- Liquid 'Legos' Sense Light
OXFORD, England, June 20, 2007 -- A unique microscopic light sensor uses millimeter-sized water droplets and hair-thin electrodes to turn water droplets into protocells: empty, artificial cells that can be filled with different cellular components. In theory, networks of protocells could be used to simulate biological systems, such as heart muscle or brain tissue, or even artificial eyes.
“Each millimeter-sized water droplet in our network acts as a protocell," said Matthew Holden, a chemistry professor at Oxford who conducted the research with Oxford’s Professor Hagan Bayley and David Needham at Duke University. "Chains of droplets are put together like liquid Legos, and are just as easily taken apart or reorganized.”
Microscopic light sensors created using millimetre-sized water droplets and hair-thin electrodes. (Photo: University of Oxford) Diagrams and a video of the process can be viewed at: www.chem.ox.ac.uk
The scientists took a protein (bacteriorhodopsin) normally used by bacteria to produce energy and incorporated it into a network of droplets. This protein reacts to green light by pumping protons across a cell membrane, which creates a positive electrical charge. By piercing the droplets with hair-thin electrodes, they can measure the current with a sensitive amplifier. In the future, such droplets could be arranged to form ‘pixels’ in an imaging array -- acting as an artificial eye.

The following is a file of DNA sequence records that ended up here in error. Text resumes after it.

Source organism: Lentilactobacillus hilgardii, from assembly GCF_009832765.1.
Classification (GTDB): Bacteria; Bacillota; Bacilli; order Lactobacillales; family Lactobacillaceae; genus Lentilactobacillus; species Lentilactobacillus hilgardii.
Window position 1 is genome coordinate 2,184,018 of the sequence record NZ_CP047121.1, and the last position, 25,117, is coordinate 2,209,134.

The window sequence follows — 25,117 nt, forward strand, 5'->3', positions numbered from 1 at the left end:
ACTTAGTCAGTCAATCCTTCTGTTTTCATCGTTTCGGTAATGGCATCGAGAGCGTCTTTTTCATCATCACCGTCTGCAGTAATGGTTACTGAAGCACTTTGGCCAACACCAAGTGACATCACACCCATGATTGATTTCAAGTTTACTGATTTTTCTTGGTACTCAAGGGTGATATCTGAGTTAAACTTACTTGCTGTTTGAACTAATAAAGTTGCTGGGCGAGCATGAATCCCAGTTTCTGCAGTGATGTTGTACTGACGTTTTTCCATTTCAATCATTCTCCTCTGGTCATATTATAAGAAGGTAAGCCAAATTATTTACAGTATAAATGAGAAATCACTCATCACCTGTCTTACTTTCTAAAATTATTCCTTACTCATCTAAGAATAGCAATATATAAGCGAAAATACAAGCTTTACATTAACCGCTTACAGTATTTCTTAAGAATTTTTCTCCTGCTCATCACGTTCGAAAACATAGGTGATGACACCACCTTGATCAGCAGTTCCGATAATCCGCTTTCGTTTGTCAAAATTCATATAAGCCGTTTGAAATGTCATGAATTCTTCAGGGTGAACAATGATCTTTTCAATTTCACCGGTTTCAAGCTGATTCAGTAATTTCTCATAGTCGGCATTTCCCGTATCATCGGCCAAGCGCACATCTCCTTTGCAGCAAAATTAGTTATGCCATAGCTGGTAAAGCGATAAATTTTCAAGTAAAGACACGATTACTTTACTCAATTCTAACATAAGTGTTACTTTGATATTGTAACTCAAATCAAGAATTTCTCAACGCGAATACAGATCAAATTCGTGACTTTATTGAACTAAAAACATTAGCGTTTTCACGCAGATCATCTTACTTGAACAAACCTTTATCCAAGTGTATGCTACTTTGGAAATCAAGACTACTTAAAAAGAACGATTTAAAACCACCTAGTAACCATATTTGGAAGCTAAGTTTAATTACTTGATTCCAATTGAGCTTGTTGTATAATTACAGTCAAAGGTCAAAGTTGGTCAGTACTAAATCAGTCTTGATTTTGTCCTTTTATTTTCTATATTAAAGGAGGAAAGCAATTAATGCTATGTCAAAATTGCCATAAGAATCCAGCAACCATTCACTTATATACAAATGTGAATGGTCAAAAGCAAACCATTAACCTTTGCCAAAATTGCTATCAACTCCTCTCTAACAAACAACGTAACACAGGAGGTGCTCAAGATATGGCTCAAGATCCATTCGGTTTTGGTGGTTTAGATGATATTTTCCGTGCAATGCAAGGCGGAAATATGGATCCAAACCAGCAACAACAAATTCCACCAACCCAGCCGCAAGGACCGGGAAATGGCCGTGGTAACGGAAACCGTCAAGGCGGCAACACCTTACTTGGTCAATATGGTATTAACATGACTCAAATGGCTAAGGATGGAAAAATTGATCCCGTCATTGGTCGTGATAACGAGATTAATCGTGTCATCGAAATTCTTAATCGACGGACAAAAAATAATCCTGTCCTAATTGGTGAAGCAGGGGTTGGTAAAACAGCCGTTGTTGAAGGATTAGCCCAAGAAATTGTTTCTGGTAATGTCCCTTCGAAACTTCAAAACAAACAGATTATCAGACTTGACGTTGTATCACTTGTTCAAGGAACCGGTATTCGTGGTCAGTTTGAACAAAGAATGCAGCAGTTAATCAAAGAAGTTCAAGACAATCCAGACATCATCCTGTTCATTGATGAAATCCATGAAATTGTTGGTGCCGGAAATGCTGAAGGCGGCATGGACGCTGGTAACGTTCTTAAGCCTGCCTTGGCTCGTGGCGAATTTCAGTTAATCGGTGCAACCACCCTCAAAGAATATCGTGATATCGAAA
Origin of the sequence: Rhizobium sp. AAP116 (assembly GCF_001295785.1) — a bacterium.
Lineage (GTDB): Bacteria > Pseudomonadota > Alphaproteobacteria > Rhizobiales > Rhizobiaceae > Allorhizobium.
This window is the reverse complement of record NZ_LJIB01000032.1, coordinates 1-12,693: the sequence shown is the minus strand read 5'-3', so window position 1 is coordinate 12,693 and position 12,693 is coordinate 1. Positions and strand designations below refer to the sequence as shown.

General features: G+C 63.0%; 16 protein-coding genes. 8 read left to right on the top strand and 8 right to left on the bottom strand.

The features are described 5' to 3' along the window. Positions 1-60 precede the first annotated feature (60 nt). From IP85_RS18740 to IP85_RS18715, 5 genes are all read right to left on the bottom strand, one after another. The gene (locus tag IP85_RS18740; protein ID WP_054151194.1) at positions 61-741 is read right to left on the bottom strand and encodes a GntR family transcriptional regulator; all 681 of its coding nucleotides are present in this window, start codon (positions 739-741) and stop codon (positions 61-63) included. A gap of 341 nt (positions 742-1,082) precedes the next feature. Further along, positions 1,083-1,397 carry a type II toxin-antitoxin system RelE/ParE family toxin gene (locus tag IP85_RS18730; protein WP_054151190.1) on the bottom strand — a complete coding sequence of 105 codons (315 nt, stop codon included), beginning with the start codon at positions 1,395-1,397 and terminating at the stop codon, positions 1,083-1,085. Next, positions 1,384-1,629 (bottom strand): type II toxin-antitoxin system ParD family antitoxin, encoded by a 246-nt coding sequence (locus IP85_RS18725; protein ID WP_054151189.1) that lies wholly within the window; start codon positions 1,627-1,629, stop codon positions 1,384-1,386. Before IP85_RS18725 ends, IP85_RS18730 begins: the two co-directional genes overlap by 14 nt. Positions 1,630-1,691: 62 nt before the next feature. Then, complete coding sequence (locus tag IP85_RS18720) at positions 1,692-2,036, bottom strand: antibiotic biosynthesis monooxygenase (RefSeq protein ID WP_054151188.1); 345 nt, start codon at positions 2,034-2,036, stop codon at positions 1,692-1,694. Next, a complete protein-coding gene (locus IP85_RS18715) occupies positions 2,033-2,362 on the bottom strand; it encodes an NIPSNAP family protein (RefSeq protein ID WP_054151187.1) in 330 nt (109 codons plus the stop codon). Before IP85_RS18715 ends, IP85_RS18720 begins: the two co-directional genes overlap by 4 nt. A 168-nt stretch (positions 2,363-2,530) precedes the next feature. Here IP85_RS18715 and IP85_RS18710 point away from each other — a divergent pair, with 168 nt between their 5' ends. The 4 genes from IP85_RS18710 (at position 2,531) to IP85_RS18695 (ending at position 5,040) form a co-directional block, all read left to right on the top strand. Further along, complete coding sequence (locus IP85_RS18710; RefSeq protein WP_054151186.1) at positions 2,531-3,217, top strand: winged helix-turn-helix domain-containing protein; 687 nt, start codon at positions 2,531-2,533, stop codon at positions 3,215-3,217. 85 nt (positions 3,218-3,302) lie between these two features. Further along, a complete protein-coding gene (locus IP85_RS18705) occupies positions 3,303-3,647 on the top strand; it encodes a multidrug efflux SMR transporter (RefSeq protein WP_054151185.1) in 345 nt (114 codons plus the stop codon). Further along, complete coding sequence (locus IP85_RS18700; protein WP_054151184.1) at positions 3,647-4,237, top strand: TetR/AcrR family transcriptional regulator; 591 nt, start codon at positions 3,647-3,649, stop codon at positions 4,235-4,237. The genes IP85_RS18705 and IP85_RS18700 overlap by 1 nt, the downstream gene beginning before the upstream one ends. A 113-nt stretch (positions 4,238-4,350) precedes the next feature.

"Using protocells to simulate biological systems offers significant advantages to working with live cells, where there is far less control over their contents, size and function," said Holden. "Many living cells do not survive outside a narrow temperature range and are extremely sensitive to environmental conditions, such as pH. In the long run, protocell-based systems could reduce the cost and complexity of biological experiments and, in some cases, might be used in place of animal testing."
Although protocells have provided biological and evolutionary insights before, this is the first time they have been shown working together to perform a function. The researchers hope to create increasingly complex systems as a stepping-stone toward understanding a variety of biological function, from nerve impulses to heartbeats.
Their research was recently published in the Journal of the American Chemical Society.
For more information, visit: www.chem.ox.ac.uk/bayleygroup/bionetworks/index.html
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